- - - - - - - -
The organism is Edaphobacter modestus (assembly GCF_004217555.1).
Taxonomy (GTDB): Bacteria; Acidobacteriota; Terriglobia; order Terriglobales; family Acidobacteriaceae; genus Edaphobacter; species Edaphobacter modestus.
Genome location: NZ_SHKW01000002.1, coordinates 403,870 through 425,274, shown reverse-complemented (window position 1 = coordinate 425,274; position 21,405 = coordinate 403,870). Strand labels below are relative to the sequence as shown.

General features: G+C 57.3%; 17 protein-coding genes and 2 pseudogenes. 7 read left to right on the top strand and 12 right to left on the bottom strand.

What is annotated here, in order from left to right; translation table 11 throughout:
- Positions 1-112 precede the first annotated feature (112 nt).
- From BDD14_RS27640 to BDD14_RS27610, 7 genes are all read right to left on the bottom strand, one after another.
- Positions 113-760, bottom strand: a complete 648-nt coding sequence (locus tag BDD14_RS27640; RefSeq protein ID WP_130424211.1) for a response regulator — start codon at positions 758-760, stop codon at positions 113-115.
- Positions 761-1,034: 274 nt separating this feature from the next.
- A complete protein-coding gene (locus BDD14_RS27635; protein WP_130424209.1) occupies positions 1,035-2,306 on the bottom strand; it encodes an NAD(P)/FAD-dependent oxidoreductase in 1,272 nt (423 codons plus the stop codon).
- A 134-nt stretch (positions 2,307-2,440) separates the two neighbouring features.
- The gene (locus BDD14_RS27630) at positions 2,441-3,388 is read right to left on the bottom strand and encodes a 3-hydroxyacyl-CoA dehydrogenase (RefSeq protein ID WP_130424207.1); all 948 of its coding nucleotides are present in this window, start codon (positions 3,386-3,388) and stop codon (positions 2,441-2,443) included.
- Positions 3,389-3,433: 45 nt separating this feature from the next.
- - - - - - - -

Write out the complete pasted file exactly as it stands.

The organism is Edaphobacter modestus (assembly GCF_004217555.1).
Taxonomy (GTDB): Bacteria; Acidobacteriota; Terriglobia; order Terriglobales; family Acidobacteriaceae; genus Edaphobacter; species Edaphobacter modestus.
Genome location: NZ_SHKW01000002.1, coordinates 403,870 through 425,274, shown reverse-complemented (window position 1 = coordinate 425,274; position 21,405 = coordinate 403,870). Strand labels below are relative to the sequence as shown.

General features: G+C 57.3%; 17 protein-coding genes and 2 pseudogenes. 7 read left to right on the top strand and 12 right to left on the bottom strand.

What is annotated here, in order from left to right; translation table 11 throughout:
- Positions 1-112 precede the first annotated feature (112 nt).
- From BDD14_RS27640 to BDD14_RS27610, 7 genes are all read right to left on the bottom strand, one after another.
- Positions 113-760, bottom strand: a complete 648-nt coding sequence (locus tag BDD14_RS27640; RefSeq protein ID WP_130424211.1) for a response regulator — start codon at positions 758-760, stop codon at positions 113-115.
- Positions 761-1,034: 274 nt separating this feature from the next.
- A complete protein-coding gene (locus BDD14_RS27635; protein WP_130424209.1) occupies positions 1,035-2,306 on the bottom strand; it encodes an NAD(P)/FAD-dependent oxidoreductase in 1,272 nt (423 codons plus the stop codon).
- A 134-nt stretch (positions 2,307-2,440) separates the two neighbouring features.
- The gene (locus BDD14_RS27630) at positions 2,441-3,388 is read right to left on the bottom strand and encodes a 3-hydroxyacyl-CoA dehydrogenase (RefSeq protein ID WP_130424207.1); all 948 of its coding nucleotides are present in this window, start codon (positions 3,386-3,388) and stop codon (positions 2,441-2,443) included.
- Positions 3,389-3,433: 45 nt separating this feature from the next.